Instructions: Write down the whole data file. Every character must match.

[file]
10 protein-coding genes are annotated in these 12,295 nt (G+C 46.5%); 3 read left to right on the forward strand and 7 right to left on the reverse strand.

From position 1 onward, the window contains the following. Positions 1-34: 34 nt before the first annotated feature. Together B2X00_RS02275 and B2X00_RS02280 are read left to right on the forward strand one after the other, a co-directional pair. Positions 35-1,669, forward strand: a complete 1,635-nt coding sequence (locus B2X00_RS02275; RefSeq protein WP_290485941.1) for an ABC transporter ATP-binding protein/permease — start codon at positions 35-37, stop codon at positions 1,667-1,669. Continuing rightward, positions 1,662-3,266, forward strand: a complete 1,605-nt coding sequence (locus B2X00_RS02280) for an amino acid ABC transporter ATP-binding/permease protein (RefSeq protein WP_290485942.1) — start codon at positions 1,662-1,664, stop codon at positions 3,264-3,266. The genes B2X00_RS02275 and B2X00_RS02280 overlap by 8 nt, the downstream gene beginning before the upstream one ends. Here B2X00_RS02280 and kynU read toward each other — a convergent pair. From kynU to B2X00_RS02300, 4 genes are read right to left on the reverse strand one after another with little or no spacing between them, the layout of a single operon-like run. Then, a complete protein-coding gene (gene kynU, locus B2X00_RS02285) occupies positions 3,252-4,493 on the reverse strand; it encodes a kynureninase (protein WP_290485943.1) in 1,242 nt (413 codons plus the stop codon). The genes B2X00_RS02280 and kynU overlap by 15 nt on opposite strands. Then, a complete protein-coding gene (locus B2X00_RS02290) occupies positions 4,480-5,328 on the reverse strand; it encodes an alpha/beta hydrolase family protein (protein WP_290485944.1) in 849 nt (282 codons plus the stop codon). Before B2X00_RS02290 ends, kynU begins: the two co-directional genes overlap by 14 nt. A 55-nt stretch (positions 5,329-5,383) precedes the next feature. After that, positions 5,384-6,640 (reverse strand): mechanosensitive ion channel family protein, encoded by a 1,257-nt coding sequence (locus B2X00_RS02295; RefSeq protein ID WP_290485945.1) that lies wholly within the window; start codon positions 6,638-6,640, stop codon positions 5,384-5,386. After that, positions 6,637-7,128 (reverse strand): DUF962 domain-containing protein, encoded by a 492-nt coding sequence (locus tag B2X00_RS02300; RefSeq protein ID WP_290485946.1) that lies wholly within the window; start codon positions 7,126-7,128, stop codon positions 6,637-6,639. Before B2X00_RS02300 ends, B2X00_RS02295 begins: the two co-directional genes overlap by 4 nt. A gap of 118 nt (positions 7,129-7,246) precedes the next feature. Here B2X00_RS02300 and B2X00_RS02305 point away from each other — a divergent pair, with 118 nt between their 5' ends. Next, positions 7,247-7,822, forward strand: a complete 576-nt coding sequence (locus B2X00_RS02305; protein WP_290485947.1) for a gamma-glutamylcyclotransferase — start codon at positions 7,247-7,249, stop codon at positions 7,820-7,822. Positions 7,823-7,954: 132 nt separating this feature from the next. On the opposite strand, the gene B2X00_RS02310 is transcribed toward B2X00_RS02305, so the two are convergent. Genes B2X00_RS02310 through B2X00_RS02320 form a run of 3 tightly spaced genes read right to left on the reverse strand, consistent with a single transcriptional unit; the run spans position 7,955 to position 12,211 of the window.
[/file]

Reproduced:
10 protein-coding genes are annotated in these 12,295 nt (G+C 46.5%); 3 read left to right on the forward strand and 7 right to left on the reverse strand.

From position 1 onward, the window contains the following. Positions 1-34: 34 nt before the first annotated feature. Together B2X00_RS02275 and B2X00_RS02280 are read left to right on the forward strand one after the other, a co-directional pair. Positions 35-1,669, forward strand: a complete 1,635-nt coding sequence (locus B2X00_RS02275; RefSeq protein WP_290485941.1) for an ABC transporter ATP-binding protein/permease — start codon at positions 35-37, stop codon at positions 1,667-1,669. Continuing rightward, positions 1,662-3,266, forward strand: a complete 1,605-nt coding sequence (locus B2X00_RS02280) for an amino acid ABC transporter ATP-binding/permease protein (RefSeq protein WP_290485942.1) — start codon at positions 1,662-1,664, stop codon at positions 3,264-3,266. The genes B2X00_RS02275 and B2X00_RS02280 overlap by 8 nt, the downstream gene beginning before the upstream one ends. Here B2X00_RS02280 and kynU read toward each other — a convergent pair. From kynU to B2X00_RS02300, 4 genes are read right to left on the reverse strand one after another with little or no spacing between them, the layout of a single operon-like run. Then, a complete protein-coding gene (gene kynU, locus B2X00_RS02285) occupies positions 3,252-4,493 on the reverse strand; it encodes a kynureninase (protein WP_290485943.1) in 1,242 nt (413 codons plus the stop codon). The genes B2X00_RS02280 and kynU overlap by 15 nt on opposite strands. Then, a complete protein-coding gene (locus B2X00_RS02290) occupies positions 4,480-5,328 on the reverse strand; it encodes an alpha/beta hydrolase family protein (protein WP_290485944.1) in 849 nt (282 codons plus the stop codon). Before B2X00_RS02290 ends, kynU begins: the two co-directional genes overlap by 14 nt. A 55-nt stretch (positions 5,329-5,383) precedes the next feature. After that, positions 5,384-6,640 (reverse strand): mechanosensitive ion channel family protein, encoded by a 1,257-nt coding sequence (locus B2X00_RS02295; RefSeq protein ID WP_290485945.1) that lies wholly within the window; start codon positions 6,638-6,640, stop codon positions 5,384-5,386. After that, positions 6,637-7,128 (reverse strand): DUF962 domain-containing protein, encoded by a 492-nt coding sequence (locus tag B2X00_RS02300; RefSeq protein ID WP_290485946.1) that lies wholly within the window; start codon positions 7,126-7,128, stop codon positions 6,637-6,639. Before B2X00_RS02300 ends, B2X00_RS02295 begins: the two co-directional genes overlap by 4 nt. A gap of 118 nt (positions 7,129-7,246) precedes the next feature. Here B2X00_RS02300 and B2X00_RS02305 point away from each other — a divergent pair, with 118 nt between their 5' ends. Next, positions 7,247-7,822, forward strand: a complete 576-nt coding sequence (locus B2X00_RS02305; protein WP_290485947.1) for a gamma-glutamylcyclotransferase — start codon at positions 7,247-7,249, stop codon at positions 7,820-7,822. Positions 7,823-7,954: 132 nt separating this feature from the next. On the opposite strand, the gene B2X00_RS02310 is transcribed toward B2X00_RS02305, so the two are convergent. Genes B2X00_RS02310 through B2X00_RS02320 form a run of 3 tightly spaced genes read right to left on the reverse strand, consistent with a single transcriptional unit; the run spans position 7,955 to position 12,211 of the window.